Celebrity provides a choice of either traditional seatings or select dining which allows passengers to dine when they choose. We chose the traditional early seating of 6:30pm and a table of 4. The main dining room on the Equinox is the two-story glamorous restaurant Silhouette which boasts dazzling chandeliers and a two-story glass wine tower. The food in Silhouette was excellent. In comparison to the other lines that we have cruised with (Disney, Princess and Holland America), I would say that Celebrity's food was definitely better than Princess and Holland America and probably on par with Disney.
The Equinox has a total of 10 dining venues including four specialty restaurants. Apart from Silhouette there is Oceanview Café which is the buffet style restaurant on deck 14; AquaSpa Café for Aqua Class passengers; Bistro on Five which served crepes and sandwiches; Café al Bacio & Gelateria where gelato and specialized beverages were available for a fee; and Mast Grill which offered burgers and other grilled foods near the pool. There are also three specialty dining restaurants which have a cover charge (Murano; Silk Harvest; and Tuscan Grille) as well as Blu which offers private dining for AquaClass guests. Room Service is also available 24 hours a day.
Most days we ate breakfast on the 14th floor in the buffet style Oceanview Café and on sea days had our lunch there as well. We didn't eat at any of the specialty restaurants. There are also 12 Bars & Lounges on board the Equinox, however, we did not make use of any of them.
The primary spot for entertainment is the Equinox Theatre on decks 4 and 5. We attended a show there nearly every evening and found them to be quite entertaining. The guest performers were of a particularly high calibre compared to what we have experienced on other cruise ships. The opening night show, for example, introduced a number of the acts and included an orchestral version of Lady Gaga's Bad Romance, a Uruguayan guitar player performing What a Wonderful World with Latin flavour; and a capella group Full Tilt with a brilliant rendition of Bring Him Home. Our family also enjoyed The Magical Mayhem of Neal Austin which was a magic/comedy show performed by Mr. Austin who has also performed many times for British royalty. The Olivier Award winning star of London's West End, Paul Baker, also gave an absolutely brilliant performance.
We didn't use Fortunes Casino at all, however, I certainly appreciated it's smoke-free atmosphere when passing through. Kudos to Celebrity for limiting smoking to specific designated areas on board thus making the air a lot easier to breathe for everyone else on board.
I spent about an hour one afternoon watching The Hot Glass at Sea Show up on the 15th deck. The Corning Museum of Glass has set up a glass blowing studio where guests can witness the art of glass blowing as professional gaffers create beautiful works of art. Two gaffers work on blowing the glass while a third narrates the performance. At the end of the cruise a number of their glass creations were auctioned off to raise money for a scholarship fund for aspiring glass blowers at the Corning school in upstate New York.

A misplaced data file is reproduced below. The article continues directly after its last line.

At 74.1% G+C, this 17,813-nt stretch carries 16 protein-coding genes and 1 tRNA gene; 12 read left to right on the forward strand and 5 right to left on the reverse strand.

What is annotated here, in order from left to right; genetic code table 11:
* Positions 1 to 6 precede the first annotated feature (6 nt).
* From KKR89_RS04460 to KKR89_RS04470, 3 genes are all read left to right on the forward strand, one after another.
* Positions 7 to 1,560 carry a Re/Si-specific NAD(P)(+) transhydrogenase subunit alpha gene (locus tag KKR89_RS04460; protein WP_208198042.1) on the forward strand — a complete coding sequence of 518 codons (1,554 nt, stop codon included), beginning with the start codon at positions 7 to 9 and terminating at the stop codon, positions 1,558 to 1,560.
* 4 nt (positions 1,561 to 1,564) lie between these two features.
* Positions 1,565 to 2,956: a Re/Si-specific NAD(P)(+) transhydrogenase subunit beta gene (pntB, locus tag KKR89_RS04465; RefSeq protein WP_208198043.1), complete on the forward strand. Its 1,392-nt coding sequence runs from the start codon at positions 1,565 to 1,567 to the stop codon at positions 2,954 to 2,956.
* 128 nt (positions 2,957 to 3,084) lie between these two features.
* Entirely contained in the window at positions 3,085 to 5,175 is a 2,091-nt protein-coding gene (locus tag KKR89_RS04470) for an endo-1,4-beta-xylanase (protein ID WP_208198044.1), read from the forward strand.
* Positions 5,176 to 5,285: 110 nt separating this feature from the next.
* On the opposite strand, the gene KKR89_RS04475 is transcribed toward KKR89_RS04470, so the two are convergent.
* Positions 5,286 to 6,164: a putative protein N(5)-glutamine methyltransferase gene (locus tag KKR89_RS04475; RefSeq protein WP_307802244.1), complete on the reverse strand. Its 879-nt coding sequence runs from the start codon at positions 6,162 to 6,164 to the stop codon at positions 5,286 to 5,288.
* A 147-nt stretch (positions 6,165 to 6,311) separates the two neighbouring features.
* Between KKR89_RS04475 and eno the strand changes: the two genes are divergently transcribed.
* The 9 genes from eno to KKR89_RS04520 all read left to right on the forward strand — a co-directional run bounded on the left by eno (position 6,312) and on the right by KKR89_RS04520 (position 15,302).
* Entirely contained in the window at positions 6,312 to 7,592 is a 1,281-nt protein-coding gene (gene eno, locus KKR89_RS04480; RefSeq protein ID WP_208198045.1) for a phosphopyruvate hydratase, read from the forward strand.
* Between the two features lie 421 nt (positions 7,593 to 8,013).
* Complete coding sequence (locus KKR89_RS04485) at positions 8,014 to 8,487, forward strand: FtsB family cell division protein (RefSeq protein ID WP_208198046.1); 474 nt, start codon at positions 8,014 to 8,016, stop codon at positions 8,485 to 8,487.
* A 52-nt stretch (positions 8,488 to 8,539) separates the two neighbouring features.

There is a theatre showing Hollywood movies in Celebrity Central on deck 4, however, none of the movies that played during our cruise were family-friendly.
SMITHSONIAN JOURNEYS SPEAKER:
One of the on-board activities that I particularly enjoyed was the Smithsonian Journeys Speaker series. The talks were given by architectural historian, Gail Cornell. The highly informative talks that I attended were: Everything You Always Wanted to Know About Greek Architecture but Were Afraid to Ask; and Architectural Masterpieces of Ephesus. The scheduling of the speaker series was unfortunate, however, as each talk took place at 1pm whereas the Fun Factory is closed from 12-2pm. This timing meant that, generally, only one parent would be able to attend the talks while the other was in charge of the kids. It would have been far better, in our opinion, to have these talks scheduled while the Fun Factory was in session in order to enable more parents of younger children to attend.
OTHER PORT TALKS:
We attended a couple of the port talks given by the Equinox shore excursion staff and found them to be short on information and too focused on selling shore excursions and recommending the approved stores ashore. This was in marked contrast to our experience on Princess in the Baltics where John Lawrence gave detailed port talks that provided passengers with all the practical information that they needed in order to explore each port on their own.
There was also a series of Beyond the Podium talks with Captain Paul Eschenfelder covering a broad range of topics including "Michelangelo", "Santorini - Through the Ages", "Rome & the Turks" and "Ephesus - Glory of the Empire". Try as I might, I did not make it to any of these lectures as there was just too much to try and fit into the schedule each day.
POOLS AND FITNESS AREA/SPA:
Emma and her new friends thoroughly enjoyed the pools on the Equinox even though there are no water slides. There is also a fun fountain area which sprays water at different heights and different times and is very pretty lit up at night in different colours. We had hardly been on the ship an hour when Emma discovered the fountains and managed to get thoroughly soaked (while fully dressed). There is also an adults-only pool area in the Solarium which is much quieter and less hectic for passengers traveling without children.
I didn't use the Fitness Area as I was taking a break from both running and weight training due to tendinitis in my knee, however, my husband used the facilities and found them quite adequate. The gym area was large compared to some of the other ships that we have been on and had more cardio equipment. There is a jogging track on Deck 14, however, it was virtually impossible to use it apart from the very early morning hours as it runs through an area with deck chairs so there is constantly people milling about on the track. In mid-day it wasn't possible to walk the track let alone jog it.